As it happens, Bren is hypercompetent. Ragi is a difficult language for humans to get their heads around, but Bren is quite good at it. His information has been restricted, both by Mospheiran officials and by the atevi around him, for political reasons, even before the events of the novel, but he’s actually got a pretty good handle on how things stand (and who’s standing there) in the Aishi’ditat, the largest atevi association, the government with which Mospheira has made its capital t Treaty. But let’s face it, Bren is brilliant. In typical Cherryh fashion, he’s not entirely aware of this fact–spends a lot of time, actually, terrified of the ways he’s sure he falls short, the ways he might fail, and the likelihood of his failing, given the potential consequences–and he spends pretty much the entire novel in situations where even his hypercompetence might not be enough.

The return of Phoenix has precipitated a political crisis among the atevi.  There have always been suspicions of human motivations in what technology they’re turning over when, and how honest or dishonest Mospheria (and the translator through which Mospheira and the Aishi’ditat communicate) might be. The arrival of the ship–and atevi ideas of association–suggest that the humans have known this whole time that Phoenix would come back, that it’s part of some plan, that Mospheira has been dishonest and working against the atevi all this time, and, importantly for Tabini-aiji, that the aijiin of the Aishi’ditat have been fatally mistaken to place any trust at all in the paidhiin. To make things worse, Tabini and Bren get along very well, and Tabini has put a lot of reliance on Bren, and on the benefits human tech might bring the Aishi’ditat. Given the implication of double-dealing by Mospheira, Phoenix’s return is politically disastrous for Tabini–and very possibly quite favorable for his grandmother Ilisidi, who is very much not in favor of humans or human technology, and who had in the past made a bid to be aiji herself, but lost to her grandson.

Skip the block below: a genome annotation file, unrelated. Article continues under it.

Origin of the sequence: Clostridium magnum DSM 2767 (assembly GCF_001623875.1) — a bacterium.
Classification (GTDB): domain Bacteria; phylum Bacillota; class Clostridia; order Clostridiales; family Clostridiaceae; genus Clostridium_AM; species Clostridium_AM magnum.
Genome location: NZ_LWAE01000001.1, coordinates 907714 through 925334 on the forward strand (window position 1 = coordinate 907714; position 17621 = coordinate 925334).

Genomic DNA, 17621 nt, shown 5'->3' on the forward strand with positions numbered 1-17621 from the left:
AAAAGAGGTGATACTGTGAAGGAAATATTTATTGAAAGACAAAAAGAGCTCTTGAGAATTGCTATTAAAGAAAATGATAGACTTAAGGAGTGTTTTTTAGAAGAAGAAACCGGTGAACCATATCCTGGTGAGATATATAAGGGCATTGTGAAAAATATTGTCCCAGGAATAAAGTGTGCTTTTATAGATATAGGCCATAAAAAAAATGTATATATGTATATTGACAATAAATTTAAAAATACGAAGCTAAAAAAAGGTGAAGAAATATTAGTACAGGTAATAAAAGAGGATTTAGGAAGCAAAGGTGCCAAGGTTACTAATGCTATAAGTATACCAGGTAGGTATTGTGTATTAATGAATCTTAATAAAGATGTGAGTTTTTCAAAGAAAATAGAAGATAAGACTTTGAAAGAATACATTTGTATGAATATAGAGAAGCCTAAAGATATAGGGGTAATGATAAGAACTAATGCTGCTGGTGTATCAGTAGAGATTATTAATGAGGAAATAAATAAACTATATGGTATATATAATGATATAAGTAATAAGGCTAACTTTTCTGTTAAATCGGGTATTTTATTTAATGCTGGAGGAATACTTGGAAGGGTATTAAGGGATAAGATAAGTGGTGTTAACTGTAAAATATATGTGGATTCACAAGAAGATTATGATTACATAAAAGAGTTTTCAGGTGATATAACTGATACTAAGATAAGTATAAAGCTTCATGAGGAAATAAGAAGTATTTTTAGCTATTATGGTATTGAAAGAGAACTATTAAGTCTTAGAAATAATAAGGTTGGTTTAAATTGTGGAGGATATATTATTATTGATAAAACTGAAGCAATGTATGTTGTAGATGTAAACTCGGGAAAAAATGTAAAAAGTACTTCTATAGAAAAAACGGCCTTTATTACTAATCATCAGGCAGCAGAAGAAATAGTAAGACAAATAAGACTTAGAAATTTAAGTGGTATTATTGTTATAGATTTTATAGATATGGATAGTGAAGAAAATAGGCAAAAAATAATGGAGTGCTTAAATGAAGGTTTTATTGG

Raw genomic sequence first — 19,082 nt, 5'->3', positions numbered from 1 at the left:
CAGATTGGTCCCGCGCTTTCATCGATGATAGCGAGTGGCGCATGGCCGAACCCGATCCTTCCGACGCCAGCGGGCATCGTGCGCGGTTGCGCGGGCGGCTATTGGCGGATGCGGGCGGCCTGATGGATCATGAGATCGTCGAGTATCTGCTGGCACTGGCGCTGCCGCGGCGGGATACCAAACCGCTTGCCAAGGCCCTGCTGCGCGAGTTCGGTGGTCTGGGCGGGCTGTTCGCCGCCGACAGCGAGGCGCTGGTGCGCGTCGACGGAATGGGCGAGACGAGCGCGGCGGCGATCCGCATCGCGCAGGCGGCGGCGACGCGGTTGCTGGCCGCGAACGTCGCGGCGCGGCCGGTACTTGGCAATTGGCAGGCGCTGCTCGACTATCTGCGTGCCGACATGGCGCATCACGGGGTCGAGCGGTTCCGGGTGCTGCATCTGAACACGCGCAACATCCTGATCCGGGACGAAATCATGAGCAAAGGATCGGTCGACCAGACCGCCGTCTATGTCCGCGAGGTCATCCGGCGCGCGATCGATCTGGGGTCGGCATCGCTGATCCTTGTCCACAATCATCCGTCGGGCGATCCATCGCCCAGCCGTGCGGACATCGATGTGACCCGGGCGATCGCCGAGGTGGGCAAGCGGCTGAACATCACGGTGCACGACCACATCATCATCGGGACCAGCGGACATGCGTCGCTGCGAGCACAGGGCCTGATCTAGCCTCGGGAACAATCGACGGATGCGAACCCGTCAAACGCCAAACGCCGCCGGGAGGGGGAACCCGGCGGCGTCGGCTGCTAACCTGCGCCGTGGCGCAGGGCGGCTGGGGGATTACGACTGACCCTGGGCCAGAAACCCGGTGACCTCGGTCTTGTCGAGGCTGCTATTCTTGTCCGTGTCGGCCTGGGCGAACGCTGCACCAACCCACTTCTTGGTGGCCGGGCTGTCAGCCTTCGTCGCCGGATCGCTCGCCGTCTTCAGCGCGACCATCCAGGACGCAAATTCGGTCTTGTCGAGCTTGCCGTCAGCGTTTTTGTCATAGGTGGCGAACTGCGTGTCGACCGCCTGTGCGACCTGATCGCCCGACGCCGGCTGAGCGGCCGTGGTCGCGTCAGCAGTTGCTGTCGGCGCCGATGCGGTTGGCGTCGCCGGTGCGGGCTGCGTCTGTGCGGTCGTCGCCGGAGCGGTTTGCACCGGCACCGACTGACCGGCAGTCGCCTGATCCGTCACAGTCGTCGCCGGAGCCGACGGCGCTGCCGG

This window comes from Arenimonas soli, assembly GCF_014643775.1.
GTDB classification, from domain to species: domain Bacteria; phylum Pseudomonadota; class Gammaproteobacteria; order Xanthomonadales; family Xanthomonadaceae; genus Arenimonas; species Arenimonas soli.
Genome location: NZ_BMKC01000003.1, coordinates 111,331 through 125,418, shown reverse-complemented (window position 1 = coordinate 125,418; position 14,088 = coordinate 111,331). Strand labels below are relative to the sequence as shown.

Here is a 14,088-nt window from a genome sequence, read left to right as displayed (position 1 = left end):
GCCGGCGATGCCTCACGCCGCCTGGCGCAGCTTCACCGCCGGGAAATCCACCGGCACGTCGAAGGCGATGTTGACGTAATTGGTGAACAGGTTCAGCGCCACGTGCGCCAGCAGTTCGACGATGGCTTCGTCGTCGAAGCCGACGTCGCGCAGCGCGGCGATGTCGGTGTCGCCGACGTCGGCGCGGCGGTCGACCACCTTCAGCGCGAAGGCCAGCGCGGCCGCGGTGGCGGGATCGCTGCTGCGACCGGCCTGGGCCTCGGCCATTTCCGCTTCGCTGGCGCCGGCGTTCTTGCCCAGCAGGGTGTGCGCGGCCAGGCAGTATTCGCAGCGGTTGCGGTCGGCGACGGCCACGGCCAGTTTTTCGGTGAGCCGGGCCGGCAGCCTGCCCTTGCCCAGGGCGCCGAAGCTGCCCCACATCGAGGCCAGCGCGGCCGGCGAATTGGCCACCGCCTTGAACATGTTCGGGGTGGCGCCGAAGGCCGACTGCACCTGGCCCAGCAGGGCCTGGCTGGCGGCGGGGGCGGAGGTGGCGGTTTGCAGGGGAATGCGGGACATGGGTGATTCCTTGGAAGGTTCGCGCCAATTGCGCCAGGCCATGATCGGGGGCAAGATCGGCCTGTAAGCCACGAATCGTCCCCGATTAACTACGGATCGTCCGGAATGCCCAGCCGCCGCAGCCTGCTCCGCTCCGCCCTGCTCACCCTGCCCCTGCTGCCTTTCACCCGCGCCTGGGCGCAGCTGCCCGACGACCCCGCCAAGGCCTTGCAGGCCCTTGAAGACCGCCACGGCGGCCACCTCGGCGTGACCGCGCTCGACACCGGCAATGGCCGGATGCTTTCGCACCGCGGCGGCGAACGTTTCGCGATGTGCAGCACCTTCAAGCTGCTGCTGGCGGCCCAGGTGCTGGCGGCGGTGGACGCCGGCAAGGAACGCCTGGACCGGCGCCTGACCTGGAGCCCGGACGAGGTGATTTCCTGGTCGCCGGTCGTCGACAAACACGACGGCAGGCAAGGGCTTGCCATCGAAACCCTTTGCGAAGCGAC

So, given Phoenix’s return, and the threat it poses to the political stability of the Aishi’ditat, Tabini’s move is to send Bren to Ilisidi. “You think I’ve misplaced my reliance? Try him and see.”

Bren knows none of this. His mail has been stopped. No one has told him about Phoenix. But damn if he doesn’t know something is terribly wrong. First of all, his mail has been stopped. Second, as I said, he’s a smart guy with a good grasp of current politics, and he knows what he’s seeing adds up to a pattern. He’s missing the key piece–he doesn’t know what’s caused it, but he can see the outlines of the problem, does, in fact, see them fairly well considering the information he’s missing. And he also sees, quite accurately, that it’s his behavior, his choices, that may well make the difference between war and peace, between survival or not for all the humans on the planet. Knows that he’ll have to make those choices with very, very limited knowledge.